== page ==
Korean Journal of Women Health Nursing (여성건강간호학회지), Vol.7(3) : 241~255, 2001
Korean Journal of Women Health Nursing (여성건강간호학회지)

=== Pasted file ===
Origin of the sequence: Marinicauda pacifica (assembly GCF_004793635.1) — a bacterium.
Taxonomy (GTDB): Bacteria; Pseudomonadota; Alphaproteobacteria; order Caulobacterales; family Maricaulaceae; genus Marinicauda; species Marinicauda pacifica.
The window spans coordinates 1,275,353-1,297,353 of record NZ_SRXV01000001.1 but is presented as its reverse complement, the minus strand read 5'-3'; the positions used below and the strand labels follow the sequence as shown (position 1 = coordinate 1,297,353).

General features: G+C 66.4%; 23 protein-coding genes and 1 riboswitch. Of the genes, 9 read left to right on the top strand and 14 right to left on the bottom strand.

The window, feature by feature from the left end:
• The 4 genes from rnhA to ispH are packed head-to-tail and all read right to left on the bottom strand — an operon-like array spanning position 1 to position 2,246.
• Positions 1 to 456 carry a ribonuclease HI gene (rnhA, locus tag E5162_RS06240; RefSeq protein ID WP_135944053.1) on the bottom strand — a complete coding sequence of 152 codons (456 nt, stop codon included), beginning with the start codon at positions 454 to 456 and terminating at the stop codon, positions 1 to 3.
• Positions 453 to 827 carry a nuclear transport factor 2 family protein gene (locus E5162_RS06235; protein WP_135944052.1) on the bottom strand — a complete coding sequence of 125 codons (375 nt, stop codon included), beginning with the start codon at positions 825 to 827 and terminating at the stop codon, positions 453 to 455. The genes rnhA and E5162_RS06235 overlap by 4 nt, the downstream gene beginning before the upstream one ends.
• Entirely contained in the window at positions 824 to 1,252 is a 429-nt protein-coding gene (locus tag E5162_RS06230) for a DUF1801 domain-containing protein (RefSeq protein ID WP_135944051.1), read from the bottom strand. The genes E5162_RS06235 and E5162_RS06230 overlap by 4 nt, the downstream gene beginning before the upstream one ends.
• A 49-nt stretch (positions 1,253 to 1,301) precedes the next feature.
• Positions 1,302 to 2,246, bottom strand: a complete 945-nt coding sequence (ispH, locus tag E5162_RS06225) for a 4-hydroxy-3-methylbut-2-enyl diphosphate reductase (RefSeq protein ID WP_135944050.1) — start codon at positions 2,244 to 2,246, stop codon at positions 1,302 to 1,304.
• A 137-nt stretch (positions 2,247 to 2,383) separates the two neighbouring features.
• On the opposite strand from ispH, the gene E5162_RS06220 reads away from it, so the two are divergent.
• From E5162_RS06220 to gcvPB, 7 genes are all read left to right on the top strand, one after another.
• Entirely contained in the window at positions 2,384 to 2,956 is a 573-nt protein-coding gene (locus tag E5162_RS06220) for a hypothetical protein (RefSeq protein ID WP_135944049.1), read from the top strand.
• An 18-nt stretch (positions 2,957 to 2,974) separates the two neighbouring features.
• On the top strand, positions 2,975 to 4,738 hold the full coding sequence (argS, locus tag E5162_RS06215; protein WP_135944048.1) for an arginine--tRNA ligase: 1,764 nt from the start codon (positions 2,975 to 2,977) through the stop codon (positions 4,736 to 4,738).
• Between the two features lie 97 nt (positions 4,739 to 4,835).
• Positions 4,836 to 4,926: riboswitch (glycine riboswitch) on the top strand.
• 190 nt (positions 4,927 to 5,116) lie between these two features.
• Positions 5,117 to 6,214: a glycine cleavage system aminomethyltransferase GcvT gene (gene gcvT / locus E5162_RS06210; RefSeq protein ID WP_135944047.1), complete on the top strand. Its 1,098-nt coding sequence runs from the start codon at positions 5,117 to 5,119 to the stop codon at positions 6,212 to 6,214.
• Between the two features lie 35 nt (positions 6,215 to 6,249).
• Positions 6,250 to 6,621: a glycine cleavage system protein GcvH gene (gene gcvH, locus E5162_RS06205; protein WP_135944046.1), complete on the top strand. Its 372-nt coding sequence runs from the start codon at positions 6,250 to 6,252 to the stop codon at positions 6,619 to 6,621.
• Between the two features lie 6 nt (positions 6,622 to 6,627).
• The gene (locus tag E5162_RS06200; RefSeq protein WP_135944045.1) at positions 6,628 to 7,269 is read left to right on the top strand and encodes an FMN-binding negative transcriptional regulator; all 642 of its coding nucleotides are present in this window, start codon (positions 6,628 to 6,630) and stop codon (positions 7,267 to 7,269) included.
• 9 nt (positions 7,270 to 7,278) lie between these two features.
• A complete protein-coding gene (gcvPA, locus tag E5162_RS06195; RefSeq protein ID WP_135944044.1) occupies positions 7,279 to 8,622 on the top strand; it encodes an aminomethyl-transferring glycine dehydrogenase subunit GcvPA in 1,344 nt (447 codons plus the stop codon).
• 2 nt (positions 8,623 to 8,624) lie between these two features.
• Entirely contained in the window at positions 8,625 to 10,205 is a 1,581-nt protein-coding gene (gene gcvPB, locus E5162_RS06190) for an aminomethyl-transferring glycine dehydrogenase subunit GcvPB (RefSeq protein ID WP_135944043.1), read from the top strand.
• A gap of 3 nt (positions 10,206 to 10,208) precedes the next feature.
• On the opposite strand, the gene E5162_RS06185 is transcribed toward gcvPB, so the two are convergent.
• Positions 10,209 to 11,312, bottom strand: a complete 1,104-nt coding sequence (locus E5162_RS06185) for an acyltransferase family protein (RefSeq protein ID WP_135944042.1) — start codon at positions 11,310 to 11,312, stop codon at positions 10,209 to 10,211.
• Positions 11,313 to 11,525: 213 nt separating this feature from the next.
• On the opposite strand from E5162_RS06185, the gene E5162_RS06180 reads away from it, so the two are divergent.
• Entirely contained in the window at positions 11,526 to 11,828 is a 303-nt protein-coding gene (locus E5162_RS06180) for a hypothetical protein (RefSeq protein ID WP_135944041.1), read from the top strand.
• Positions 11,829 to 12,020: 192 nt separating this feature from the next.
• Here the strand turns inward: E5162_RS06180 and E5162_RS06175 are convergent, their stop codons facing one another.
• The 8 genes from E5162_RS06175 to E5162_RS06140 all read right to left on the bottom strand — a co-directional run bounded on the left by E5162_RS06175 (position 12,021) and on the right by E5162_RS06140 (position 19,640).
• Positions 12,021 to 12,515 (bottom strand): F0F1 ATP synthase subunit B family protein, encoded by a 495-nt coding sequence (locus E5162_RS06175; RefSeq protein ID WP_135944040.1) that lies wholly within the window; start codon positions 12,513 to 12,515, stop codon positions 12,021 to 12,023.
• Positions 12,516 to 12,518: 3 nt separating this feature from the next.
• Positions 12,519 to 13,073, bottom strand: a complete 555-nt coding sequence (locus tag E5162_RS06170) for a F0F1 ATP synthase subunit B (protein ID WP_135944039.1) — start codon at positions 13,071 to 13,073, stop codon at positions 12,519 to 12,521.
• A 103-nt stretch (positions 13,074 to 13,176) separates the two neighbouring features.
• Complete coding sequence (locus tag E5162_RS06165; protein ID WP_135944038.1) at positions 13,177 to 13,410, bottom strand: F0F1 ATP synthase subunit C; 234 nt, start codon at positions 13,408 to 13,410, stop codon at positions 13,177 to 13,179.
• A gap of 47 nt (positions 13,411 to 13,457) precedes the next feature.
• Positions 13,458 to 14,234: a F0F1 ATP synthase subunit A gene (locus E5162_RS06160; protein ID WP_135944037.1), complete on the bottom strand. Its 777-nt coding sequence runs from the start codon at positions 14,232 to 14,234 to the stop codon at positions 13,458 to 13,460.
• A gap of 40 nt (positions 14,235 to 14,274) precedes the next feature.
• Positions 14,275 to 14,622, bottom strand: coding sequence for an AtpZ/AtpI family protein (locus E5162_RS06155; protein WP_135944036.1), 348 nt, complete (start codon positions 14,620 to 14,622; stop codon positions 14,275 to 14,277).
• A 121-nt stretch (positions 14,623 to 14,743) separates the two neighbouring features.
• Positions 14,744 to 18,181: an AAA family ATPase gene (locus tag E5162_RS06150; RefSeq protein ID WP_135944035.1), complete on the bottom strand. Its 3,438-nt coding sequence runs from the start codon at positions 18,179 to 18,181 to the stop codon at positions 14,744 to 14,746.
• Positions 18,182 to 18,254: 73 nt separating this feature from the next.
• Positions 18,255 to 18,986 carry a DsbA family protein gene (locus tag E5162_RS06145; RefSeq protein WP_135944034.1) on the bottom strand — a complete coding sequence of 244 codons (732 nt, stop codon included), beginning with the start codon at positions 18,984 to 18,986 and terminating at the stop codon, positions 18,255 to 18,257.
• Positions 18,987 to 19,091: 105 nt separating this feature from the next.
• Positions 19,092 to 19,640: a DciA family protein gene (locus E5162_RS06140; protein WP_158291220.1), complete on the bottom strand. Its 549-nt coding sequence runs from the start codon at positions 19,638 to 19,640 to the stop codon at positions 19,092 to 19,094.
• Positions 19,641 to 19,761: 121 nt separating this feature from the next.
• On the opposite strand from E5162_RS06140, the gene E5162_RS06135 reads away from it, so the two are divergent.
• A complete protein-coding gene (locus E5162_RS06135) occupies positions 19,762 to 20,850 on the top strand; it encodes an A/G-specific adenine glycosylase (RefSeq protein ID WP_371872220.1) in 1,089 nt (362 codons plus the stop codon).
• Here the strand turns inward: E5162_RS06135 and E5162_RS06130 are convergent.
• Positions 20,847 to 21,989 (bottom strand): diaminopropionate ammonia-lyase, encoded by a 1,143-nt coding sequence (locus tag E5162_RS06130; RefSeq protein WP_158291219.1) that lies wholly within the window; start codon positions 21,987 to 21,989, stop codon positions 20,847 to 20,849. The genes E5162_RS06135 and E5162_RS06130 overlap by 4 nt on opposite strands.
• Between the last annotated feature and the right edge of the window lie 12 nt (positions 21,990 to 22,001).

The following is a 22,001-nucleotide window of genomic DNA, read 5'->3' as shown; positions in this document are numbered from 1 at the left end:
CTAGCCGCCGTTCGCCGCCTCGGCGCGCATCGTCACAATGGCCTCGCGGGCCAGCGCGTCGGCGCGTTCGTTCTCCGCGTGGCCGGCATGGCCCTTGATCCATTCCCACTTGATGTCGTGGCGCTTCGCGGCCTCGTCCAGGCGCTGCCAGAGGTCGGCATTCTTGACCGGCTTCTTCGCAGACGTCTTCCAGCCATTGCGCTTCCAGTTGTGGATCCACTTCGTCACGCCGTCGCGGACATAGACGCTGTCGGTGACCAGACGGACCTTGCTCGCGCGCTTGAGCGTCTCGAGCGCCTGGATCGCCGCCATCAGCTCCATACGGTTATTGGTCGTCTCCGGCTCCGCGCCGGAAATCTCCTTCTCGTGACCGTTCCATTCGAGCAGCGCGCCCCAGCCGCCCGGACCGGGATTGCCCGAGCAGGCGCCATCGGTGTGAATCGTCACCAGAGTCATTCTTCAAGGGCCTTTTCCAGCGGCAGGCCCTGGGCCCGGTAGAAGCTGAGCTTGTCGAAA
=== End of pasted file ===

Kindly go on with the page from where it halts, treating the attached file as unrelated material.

This is a cross-sectional descriptive study which compares the level of postpartum women´s physical, phychological, neurosensory fatigue between rooming-in and non rooming-in groups. The data were collected by using self-report questionnaire from April 1 to May 31, 2001. Subjects were 68 mothers who opted the rooming-in choice and 98 mothers who did not choose the rooming-in at one hospital in Seoul, Korea. They all had NSVD. The research questionnaire consisted of 36 items on general chracteristics and 30 items on postpartum fatigue developed by Pugh (1993). The data were analyzed by using the SPSS 10.0 window program. The results of this study were as follow: 1. There was significant statistical difference in general characteristics between rooming-in and non rooming-in groups in prenatal class attendance (chi(2)=3.935, p=0.047), maternal fetal attachment score (t=2.130, p=0.035), husband attendance during the labor and delivery (chi(2)=9.147, p=0.002), breast feeding (chi(2)=12.503, p=0.000), and self feeding time including bottle feeding (t=4.588, p=0.000). 2. There was no significant statistical difference in the level of total fatigue score between two groups (t=0.282, p=0.780). 3. The physical and neurosensory fatigue scores were slightly higher in rooming-in group (21.63 +/- 4.92, 18.53+/-4.60) than those (20.71+/-5.78, 18.23+/-5.39) of non rooming-in group. And the phychological fatigue score was slightly higher in non rooming-in group (17.67+/-4.95) than that (17.04+/-4.63) of rooming-in group. However, there was no significant statistical difference in the level of three sub-dimension fatigue between two groups (t=1.068, p=0.287; t=-0.827, p=0.410; t=0.368, p=0.714). 4. Even after controlling characteristics showed significant differences between two groups, there was no significant statistical difference in the level of fatigue between two groups (F=0.135, p=0.714). According to this study, there was no significant statistical difference in the level of postpartum fatigue whether they were rooming-in or not. Based on this result, the common notion of rooming-in mothers will be more fatigue than non rooming-in mothers is proved to be false. However, it is necessary to develop appropriate nursing interventions to meet the need of mothers who decide to rooming-in.